“Let us turn to a more concrete example of just and unjust laws. An unjust law is a code that a majority inflicts on a minority that is not binding on itself. This is difference made legal. On the other hand, a just law is a code that a majority compels a minority to follow, and that it is willing to follow itself. This is sameness made legal.”

Reverend King points out that truly just law is leveled across all of society, and not only applicable to a minority. The whites in power made up a majority, who subjected blacks to degrading and inhumane laws. In the same way abortion subjects the minority, the unborn, to inhumane practices at the desire of the majority, the born. By abortion’s standard, if it were to be fairly leveled across all of society, any child, whether young, grown, or senior, could be murdered and disposed of at the will of their parents. Reverend King goes on to elaborate, putting the issue in plain terms that reflect segregation’s (and abortion’s) incompatibility with our own republican form of government:

“Let me give another explanation. An unjust law is a code inflicted upon a minority which that minority had no part in enacting or creating because it did not have the unhampered right to vote. Who can say that the legislature of Alabama which set up the segregation laws was democratically elected? Throughout the state of Alabama all types of conniving methods are used to prevent Negroes from becoming registered voters, and there are some counties without a single Negro registered to vote, despite the fact that the Negroes constitute a majority of the population. Can any law set up in such a state be considered democratically structured?”

In the same way that Reverend King asks where the Negro voters were, we too can ask where the representatives were for the unborn? Where were the victims of abortion’s wanton destruction when the laws were crafted? Where were they? Abortion is a particularly sickening and cowardly practice because it preys upon those who have no way to speak themselves. Therefore, we must speak for them. Our voices though, have been sadly silent. When Reverend King scolded white Christians for their silence on issues of race he said these words which apply directly to our society today concerning abortion:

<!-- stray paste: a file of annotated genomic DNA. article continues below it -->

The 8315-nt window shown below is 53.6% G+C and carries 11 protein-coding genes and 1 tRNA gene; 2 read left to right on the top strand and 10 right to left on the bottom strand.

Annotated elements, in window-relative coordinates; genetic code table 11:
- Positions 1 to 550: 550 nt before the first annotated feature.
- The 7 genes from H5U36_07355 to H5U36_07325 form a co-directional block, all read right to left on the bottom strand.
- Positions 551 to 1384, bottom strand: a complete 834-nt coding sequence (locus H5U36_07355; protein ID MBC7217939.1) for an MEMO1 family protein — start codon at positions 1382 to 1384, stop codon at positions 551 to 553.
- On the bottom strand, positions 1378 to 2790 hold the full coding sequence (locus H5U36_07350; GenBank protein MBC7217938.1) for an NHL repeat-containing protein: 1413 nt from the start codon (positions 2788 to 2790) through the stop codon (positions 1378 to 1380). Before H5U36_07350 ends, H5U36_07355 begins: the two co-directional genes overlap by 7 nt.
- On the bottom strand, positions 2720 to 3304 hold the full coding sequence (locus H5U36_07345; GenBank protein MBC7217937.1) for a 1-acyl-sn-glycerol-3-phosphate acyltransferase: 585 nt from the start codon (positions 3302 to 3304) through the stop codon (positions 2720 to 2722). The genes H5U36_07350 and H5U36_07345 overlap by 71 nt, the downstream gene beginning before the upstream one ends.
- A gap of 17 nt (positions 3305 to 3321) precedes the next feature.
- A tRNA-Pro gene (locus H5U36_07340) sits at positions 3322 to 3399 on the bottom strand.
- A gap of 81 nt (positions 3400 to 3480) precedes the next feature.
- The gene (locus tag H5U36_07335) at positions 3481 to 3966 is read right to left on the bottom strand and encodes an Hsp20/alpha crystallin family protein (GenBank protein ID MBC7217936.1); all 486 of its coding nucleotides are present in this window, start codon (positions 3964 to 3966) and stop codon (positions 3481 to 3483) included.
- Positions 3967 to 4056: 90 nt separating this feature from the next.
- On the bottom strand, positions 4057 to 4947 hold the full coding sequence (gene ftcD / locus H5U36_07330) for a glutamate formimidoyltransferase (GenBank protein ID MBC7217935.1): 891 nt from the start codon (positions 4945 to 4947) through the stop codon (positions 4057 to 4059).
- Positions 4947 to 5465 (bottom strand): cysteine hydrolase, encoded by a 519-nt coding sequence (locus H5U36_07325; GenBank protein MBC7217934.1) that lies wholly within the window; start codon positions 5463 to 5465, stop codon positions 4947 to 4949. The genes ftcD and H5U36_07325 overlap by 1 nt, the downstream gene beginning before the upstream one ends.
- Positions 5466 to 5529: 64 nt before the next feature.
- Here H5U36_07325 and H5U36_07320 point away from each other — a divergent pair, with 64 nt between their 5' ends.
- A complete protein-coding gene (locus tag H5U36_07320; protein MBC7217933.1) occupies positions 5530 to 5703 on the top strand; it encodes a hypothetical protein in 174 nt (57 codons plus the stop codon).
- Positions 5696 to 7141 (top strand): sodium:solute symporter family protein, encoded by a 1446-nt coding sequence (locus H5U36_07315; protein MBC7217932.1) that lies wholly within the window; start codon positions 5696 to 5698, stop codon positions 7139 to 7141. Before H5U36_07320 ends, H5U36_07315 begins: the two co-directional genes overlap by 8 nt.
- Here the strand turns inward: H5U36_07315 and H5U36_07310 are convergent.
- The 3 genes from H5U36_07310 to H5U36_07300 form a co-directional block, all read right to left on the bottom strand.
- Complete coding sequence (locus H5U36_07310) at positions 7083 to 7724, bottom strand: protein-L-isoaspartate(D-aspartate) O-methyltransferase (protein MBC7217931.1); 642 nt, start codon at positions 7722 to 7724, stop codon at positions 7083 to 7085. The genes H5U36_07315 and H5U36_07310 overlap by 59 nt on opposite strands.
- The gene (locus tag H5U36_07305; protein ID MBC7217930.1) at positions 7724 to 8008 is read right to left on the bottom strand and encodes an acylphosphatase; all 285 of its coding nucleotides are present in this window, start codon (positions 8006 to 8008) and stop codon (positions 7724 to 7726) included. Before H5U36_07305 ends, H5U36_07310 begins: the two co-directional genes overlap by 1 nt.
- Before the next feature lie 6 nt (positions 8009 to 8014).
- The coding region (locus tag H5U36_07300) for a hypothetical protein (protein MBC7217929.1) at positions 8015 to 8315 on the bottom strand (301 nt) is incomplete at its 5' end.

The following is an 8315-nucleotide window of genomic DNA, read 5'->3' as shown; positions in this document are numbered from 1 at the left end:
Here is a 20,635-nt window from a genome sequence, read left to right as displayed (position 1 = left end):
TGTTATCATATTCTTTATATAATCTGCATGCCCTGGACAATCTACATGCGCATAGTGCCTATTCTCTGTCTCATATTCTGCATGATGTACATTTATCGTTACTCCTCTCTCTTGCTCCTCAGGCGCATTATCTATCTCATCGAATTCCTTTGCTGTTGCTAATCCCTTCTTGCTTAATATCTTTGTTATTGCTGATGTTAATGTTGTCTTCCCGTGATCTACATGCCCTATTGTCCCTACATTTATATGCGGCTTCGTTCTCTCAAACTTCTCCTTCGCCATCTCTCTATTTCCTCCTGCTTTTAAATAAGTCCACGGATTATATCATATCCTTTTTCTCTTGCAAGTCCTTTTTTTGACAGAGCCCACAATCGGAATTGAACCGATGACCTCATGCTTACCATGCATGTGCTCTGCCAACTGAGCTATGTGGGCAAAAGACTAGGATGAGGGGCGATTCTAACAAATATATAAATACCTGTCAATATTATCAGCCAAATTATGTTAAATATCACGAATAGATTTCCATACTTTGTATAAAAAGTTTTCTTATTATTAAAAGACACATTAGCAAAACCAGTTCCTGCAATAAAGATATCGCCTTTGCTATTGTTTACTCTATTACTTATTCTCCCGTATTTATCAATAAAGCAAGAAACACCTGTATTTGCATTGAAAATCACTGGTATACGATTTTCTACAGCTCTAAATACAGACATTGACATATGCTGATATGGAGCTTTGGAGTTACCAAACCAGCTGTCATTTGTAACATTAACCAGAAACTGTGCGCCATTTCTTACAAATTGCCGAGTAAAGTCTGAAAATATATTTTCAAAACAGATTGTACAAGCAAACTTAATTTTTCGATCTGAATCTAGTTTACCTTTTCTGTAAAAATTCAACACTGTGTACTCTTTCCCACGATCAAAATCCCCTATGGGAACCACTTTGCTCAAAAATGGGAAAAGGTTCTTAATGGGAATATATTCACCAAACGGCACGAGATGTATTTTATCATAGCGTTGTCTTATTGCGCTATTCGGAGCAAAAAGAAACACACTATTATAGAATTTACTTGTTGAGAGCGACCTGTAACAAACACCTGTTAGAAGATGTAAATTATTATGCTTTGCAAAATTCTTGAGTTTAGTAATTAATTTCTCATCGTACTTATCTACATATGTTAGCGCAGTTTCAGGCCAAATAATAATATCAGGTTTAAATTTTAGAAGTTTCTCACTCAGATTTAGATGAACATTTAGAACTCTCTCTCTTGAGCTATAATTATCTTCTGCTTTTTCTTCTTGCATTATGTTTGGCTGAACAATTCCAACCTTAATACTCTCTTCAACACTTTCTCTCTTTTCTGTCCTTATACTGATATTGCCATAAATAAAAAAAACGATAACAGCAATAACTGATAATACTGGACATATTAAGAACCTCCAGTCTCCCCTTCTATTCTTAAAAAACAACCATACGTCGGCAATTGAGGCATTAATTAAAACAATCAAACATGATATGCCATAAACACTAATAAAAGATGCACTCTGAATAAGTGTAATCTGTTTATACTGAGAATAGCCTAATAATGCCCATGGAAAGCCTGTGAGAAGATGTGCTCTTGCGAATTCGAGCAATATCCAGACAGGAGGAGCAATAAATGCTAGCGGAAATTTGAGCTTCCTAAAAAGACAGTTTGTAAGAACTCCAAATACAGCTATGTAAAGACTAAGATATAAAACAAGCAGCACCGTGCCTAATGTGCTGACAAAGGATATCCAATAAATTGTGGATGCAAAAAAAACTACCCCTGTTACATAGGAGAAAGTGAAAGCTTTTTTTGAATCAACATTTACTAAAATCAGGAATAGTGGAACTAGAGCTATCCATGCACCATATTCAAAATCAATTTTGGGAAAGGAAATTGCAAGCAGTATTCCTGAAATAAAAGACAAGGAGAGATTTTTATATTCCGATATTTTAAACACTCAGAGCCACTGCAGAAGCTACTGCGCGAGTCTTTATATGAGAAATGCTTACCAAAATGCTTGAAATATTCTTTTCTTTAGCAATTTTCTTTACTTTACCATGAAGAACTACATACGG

“We will have to repent in this generation not merely for the vitriolic words and actions of the bad people but for the appalling silence of the good people. We must come to see that human progress never rolls in on wheels of inevitability. It comes through the tireless efforts and persistent work of men willing to be coworkers with God, and without this hard work time itself becomes an ally of the forces of social stagnation.”

Today I urge us all to repent of our silence, and to make our voices heard. Let us call upon our President to extend his fight to protect children not simply to those who are born, but to the unborn. Let us call upon our elected officials to end this holocaust, to follow the example of Reverend King and speak for those who have no voice. Perhaps the miraculous will happen, as it did in Reverend King’s time, and the thunderous cries for true wisdom, justice and love will topple the rotten structure of abortion and we can consider ourselves true adherents to the divine call to protect the young and helpless.

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One thought on “A Day of Death, A Call for Life

  1. Sherri C. January 23, 2013 / 6:38 PM

    This isi so powerful. Thank you for sharing these words.